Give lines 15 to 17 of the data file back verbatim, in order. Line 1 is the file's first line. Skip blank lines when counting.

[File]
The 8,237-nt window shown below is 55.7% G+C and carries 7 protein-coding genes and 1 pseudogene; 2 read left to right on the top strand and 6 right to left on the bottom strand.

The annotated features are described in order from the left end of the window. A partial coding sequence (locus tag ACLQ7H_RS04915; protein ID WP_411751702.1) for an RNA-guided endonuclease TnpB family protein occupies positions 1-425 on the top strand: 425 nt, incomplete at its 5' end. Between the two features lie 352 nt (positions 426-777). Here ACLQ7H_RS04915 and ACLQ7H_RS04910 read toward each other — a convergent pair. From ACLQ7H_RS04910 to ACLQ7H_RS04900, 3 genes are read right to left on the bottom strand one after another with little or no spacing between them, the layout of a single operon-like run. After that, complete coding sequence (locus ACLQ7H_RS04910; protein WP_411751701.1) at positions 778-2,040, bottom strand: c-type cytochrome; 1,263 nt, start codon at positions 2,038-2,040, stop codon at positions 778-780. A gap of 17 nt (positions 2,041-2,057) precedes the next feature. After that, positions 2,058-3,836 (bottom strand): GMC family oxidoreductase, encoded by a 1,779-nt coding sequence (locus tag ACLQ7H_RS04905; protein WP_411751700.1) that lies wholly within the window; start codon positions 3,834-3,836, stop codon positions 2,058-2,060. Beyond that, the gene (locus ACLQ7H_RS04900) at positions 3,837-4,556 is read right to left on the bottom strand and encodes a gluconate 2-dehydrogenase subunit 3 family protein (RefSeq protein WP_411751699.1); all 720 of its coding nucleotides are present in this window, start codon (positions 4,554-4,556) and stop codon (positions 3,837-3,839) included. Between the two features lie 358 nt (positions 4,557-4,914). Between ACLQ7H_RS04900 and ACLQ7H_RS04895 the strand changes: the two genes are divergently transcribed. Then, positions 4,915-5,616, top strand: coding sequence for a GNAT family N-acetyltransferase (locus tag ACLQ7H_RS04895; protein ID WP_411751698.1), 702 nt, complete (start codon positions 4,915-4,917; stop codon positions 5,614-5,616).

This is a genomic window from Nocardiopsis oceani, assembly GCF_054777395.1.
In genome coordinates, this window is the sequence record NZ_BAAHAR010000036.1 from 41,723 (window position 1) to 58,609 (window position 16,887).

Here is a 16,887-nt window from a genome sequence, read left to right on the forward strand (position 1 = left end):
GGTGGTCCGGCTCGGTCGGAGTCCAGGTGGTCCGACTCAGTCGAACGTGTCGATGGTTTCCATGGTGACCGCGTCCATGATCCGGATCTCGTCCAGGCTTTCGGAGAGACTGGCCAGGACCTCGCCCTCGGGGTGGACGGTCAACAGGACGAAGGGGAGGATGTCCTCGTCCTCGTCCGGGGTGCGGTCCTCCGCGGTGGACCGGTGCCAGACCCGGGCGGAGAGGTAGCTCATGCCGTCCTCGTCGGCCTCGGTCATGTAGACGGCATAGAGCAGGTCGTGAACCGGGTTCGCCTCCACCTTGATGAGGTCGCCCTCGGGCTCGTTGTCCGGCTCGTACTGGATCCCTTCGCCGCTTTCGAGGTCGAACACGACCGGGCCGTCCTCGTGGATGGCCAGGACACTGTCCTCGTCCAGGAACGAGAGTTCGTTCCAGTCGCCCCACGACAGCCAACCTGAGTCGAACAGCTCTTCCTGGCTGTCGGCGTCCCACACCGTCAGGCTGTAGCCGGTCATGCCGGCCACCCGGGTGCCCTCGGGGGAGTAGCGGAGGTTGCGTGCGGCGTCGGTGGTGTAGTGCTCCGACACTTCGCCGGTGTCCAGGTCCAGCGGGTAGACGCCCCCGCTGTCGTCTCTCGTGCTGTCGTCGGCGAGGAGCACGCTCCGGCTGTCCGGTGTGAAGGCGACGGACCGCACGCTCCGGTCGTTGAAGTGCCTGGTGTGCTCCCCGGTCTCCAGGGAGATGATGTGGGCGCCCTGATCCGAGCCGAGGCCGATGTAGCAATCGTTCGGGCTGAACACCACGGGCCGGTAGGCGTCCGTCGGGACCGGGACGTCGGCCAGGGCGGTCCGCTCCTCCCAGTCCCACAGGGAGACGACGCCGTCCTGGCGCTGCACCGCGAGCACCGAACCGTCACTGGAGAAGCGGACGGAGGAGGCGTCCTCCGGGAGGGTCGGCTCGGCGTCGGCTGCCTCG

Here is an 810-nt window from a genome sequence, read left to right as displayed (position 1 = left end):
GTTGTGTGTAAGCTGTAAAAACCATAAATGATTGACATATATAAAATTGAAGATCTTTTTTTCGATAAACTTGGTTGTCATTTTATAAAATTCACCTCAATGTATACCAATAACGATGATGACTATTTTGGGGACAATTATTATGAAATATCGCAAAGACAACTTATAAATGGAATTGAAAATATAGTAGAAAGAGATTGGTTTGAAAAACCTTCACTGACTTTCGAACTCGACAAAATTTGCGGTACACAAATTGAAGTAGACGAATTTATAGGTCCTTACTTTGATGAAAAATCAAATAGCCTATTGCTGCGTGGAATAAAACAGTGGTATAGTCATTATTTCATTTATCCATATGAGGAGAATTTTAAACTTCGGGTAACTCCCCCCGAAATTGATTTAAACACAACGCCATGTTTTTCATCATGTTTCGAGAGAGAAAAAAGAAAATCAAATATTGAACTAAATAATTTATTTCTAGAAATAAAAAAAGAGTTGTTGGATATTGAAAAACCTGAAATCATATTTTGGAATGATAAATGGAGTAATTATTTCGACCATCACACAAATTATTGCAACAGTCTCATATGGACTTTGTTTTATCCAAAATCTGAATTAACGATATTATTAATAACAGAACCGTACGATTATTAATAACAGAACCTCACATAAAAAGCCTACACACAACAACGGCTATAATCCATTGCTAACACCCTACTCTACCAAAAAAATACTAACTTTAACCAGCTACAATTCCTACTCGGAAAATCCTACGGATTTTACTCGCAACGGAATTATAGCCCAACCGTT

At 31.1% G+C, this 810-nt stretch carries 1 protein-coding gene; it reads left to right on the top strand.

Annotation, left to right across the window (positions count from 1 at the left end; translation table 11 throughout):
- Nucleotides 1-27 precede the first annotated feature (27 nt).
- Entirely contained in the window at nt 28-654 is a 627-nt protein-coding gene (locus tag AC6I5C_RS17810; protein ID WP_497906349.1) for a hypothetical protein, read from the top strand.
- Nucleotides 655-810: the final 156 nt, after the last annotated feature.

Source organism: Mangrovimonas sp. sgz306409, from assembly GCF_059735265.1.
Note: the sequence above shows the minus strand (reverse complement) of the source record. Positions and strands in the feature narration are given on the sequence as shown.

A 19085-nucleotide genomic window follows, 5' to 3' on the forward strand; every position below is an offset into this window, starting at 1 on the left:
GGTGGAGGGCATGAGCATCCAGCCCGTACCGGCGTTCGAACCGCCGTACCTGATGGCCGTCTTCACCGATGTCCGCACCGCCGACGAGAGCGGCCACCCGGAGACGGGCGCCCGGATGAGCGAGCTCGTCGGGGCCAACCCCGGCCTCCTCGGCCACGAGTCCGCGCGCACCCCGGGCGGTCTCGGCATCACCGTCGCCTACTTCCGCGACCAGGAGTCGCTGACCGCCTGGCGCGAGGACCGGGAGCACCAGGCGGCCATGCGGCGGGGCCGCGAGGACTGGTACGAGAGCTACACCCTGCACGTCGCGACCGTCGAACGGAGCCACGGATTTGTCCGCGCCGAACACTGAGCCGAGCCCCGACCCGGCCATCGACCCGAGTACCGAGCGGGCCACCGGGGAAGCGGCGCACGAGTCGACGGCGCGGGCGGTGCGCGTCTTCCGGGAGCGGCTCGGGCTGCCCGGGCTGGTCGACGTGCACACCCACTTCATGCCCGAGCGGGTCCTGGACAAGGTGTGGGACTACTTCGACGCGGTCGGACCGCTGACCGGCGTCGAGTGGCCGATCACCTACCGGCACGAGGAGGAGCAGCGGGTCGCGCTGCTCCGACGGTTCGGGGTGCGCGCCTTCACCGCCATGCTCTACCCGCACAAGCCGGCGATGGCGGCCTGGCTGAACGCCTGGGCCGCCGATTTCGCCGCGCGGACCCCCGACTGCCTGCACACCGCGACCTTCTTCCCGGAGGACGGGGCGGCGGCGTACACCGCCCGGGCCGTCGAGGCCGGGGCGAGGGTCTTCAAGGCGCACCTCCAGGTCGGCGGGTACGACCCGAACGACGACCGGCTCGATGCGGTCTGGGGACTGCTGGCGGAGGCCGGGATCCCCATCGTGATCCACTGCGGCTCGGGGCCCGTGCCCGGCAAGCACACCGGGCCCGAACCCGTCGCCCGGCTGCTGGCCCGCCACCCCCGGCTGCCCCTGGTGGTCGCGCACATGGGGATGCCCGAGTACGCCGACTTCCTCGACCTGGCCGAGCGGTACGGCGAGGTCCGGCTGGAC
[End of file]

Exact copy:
Note: the sequence above shows the minus strand (reverse complement) of the source record. Positions and strands in the feature narration are given on the sequence as shown.

A 19085-nucleotide genomic window follows, 5' to 3' on the forward strand; every position below is an offset into this window, starting at 1 on the left:
GGTGGAGGGCATGAGCATCCAGCCCGTACCGGCGTTCGAACCGCCGTACCTGATGGCCGTCTTCACCGATGTCCGCACCGCCGACGAGAGCGGCCACCCGGAGACGGGCGCCCGGATGAGCGAGCTCGTCGGGGCCAACCCCGGCCTCCTCGGCCACGAGTCCGCGCGCACCCCGGGCGGTCTCGGCATCACCGTCGCCTACTTCCGCGACCAGGAGTCGCTGACCGCCTGGCGCGAGGACCGGGAGCACCAGGCGGCCATGCGGCGGGGCCGCGAGGACTGGTACGAGAGCTACACCCTGCACGTCGCGACCGTCGAACGGAGCCACGGATTTGTCCGCGCCGAACACTGAGCCGAGCCCCGACCCGGCCATCGACCCGAGTACCGAGCGGGCCACCGGGGAAGCGGCGCACGAGTCGACGGCGCGGGCGGTGCGCGTCTTCCGGGAGCGGCTCGGGCTGCCCGGGCTGGTCGACGTGCACACCCACTTCATGCCCGAGCGGGTCCTGGACAAGGTGTGGGACTACTTCGACGCGGTCGGACCGCTGACCGGCGTCGAGTGGCCGATCACCTACCGGCACGAGGAGGAGCAGCGGGTCGCGCTGCTCCGACGGTTCGGGGTGCGCGCCTTCACCGCCATGCTCTACCCGCACAAGCCGGCGATGGCGGCCTGGCTGAACGCCTGGGCCGCCGATTTCGCCGCGCGGACCCCCGACTGCCTGCACACCGCGACCTTCTTCCCGGAGGACGGGGCGGCGGCGTACACCGCCCGGGCCGTCGAGGCCGGGGCGAGGGTCTTCAAGGCGCACCTCCAGGTCGGCGGGTACGACCCGAACGACGACCGGCTCGATGCGGTCTGGGGACTGCTGGCGGAGGCCGGGATCCCCATCGTGATCCACTGCGGCTCGGGGCCCGTGCCCGGCAAGCACACCGGGCCCGAACCCGTCGCCCGGCTGCTGGCCCGCCACCCCCGGCTGCCCCTGGTGGTCGCGCACATGGGGATGCCCGAGTACGCCGACTTCCTCGACCTGGCCGAGCGGTACGGCGAGGTCCGGCTGGAC